“So close that your hand upon my chest is mine, so close that your eyes close with my dreams.” Pablo Neruda

Mahan Doğrusöz: We watch an impressive portrayal of how an analysand’s unconscious interacts with that of an analyst. As Freud tries to help Fleur, Fleur “catalyzes” Freud’s digging into his own unconscious. Freud, in his unconscious, meets all his male authority figures, kills his father, and desires his mother. He experiences that it is snowing as he assists Fleur to go to her unconscious. What would you like to say about this as an analyst?

Yavuz Erten: Fleur is an important figure in the series. We may presume that young Freud has inhibitions when it comes to women. We learn from his biography that he had a quite long engagement (4 years). He keeps “delaying”. Yet another impact comes out of his relationship with Fleur. Just as Taltos transforms the one with aggressive intentions into a murderer, it transforms the one with libidinal intentions into a man. Id contains not only the aggression but all of the male/female, phallic/genital themes. In this sense, Fleur’s Taltos helps Freud pass over a threshold.

Here is another way to look at this: We watched Freud’s dream. We saw his objects and his phantasy during his self-analysis that he carried out in the process of creating psychoanalysis. Certainly, there were realities in the external world, but there were also internal objects corresponding to the experiences that happened in the Phantasy. In this sense, Fleur made Freud a “man”, but we may also interpret this relationship as Freud’s encounter and coming to terms with his female side. Here comes to mind his dream called Irma’s Injection from The Interpretation of Dreams. Freud’s ambivalence about a patient, whom he called Irma, was reflected in his dream as he had been concerned that the analysis was going in the wrong direction. In the dream, Irma was surrounded by doctors whom Freud saw as his rivals. Together they were examining her throat. They were debating the accuracy of an injection that was given to her. The throat seemed like “genital cavity” to Freud who then felt embarrassed about his work. The dream shows that Freud is also like Irma, feeling passive in front of all male and phallic figures. Freud is coming to terms with his own femininity, his own passivity in this dream.

“The world will not be the same.”

“Of course, it will. We will just understand it a little better.”

Mahan Doğrusöz: Freud compares psychoanalysis to an archeological excavation, and psychoanalyst to an archeologist. The series construes the psychoanalyst as a detective and puts him at the center of serial murders. As he was a theoretician who formed his theory on the basis of sexual and aggressive drives, how do you think he would react if he had a chance to see this production that is filmed 100 years later?

Yavuz Erten: Though it is not easy to predict, I think he would immediately grasp the dream-like quality as a man who has so skillfully mastered the language of dreams, who has inspired the Surrealists. On the other hand, let’s not forget that it was Martha who said “The world will not be the same”. Freud was asleep in that scene, and Martha uttered this sentence as she woke him up. Freud listened in astonishment what Martha was saying. It is hard for one to evaluate oneself; the “other” is needed for appreciation and narration. Fleur did help Freud pass over a threshold in the series. Yet, in real life, Martha has been there for him throughout the entire process of his creations. It is beautifully described in the book Martha Freud: die Frau des Genies (Katja Behling, 2002, Aufbau Tb; English translation, Martha Freud: A Biography, 2005, Polity Press; Turkish translation, Dahinin Karısı, 2005, Everest). We are going through such times that can be called “The world will not be the same”. We need psychoanalysis in order to understand and make sense of this process. What we have been experiencing and what is to come may be baffling. Psychoanalysis and critical thinking is required to sustain thinking. All the tools to explore and make sense of what is behind the visible are significant in this period because this fear and devastation may destroy “meaning”, which might turn mankind into something that does not think but only acts. It is not only the pandemic that I am talking about, but also the dictatorships that may be formed on the pretext of the pandemic and the dystopias that may beleaguer our world.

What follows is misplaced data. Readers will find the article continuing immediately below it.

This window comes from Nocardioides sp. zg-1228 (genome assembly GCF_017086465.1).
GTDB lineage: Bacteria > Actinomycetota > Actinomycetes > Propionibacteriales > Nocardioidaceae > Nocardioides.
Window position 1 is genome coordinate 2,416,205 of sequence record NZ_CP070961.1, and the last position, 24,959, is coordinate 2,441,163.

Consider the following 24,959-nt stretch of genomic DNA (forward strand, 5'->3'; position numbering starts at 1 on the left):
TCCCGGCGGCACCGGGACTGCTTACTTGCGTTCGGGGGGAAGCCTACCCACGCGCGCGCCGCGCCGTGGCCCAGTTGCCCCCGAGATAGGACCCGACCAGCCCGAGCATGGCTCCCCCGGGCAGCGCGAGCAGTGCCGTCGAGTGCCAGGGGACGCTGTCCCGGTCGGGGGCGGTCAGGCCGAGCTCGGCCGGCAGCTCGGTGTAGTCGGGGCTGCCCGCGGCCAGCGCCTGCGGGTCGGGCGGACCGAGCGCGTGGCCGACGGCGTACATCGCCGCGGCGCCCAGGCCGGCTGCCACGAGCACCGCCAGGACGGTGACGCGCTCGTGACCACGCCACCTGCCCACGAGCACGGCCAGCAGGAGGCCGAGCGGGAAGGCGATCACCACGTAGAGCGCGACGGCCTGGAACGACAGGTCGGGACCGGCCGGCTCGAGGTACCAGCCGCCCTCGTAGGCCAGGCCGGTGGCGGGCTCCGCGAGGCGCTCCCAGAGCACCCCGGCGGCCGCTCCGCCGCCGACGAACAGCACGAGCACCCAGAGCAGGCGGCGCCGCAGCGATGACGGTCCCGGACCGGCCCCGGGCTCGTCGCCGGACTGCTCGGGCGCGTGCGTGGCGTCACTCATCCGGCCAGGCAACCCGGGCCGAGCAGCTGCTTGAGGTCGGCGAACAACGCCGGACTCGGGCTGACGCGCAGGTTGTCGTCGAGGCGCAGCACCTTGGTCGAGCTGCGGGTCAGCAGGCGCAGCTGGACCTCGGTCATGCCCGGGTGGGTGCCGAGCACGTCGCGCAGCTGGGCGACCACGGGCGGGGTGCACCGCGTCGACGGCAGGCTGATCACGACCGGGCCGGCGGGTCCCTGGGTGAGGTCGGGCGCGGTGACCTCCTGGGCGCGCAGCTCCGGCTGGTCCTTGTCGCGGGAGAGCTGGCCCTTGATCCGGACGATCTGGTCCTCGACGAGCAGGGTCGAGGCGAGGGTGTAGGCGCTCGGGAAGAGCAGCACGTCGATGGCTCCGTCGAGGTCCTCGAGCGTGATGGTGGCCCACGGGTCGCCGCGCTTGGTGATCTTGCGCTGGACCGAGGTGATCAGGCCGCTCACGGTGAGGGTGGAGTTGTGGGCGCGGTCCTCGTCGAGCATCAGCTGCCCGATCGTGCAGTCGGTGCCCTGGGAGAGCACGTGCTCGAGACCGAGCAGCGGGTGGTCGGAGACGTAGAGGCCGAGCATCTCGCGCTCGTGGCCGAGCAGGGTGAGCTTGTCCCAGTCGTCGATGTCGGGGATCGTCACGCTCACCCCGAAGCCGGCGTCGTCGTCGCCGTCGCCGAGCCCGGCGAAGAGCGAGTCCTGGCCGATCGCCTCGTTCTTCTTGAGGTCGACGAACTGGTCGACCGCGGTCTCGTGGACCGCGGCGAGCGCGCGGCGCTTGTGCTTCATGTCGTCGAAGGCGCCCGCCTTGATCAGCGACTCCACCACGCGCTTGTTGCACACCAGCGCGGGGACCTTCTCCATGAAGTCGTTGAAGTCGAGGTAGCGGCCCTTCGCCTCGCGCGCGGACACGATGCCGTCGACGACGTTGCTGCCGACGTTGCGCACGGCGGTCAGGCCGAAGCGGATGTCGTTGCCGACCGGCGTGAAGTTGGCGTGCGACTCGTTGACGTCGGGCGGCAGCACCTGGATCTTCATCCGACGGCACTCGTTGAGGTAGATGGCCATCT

Let me end with a few additional notes. Freud halted Taltos in this Dream/Phantasy scene that we watched to take place in 1890s. However, Taltos returned after several decades. At least for the Austro-Hungarian Empire, it was like the sharp sword of the so-called Hungarian curse: the crown prince Rudolf ended his own life in the “Mayerling Tragedy”; his mother the empress Sisi was killed in a terrorist act; and the emperor Franz Joseph’s nephew, who became the crown prince because Rudolf was an only child, was assassinated in Sarajevo. This event started the World War I, at the end of which the empire was defeated and destroyed. As Taltos raged, the Spanish Influenza also started around that time, and Freud lost his daughter to this relentless pandemic. Despite his terrible grief, the great master did not give up on his work to reflect on and make sense of the devastation he suffered as a result of these catastrophes, and created Beyond the Pleasure Principle.

Mahan Doğrusöz: As a final note, let us remind of the importance of the psychoanalytic perspective at a time which threatens to confront us with loss of meaning.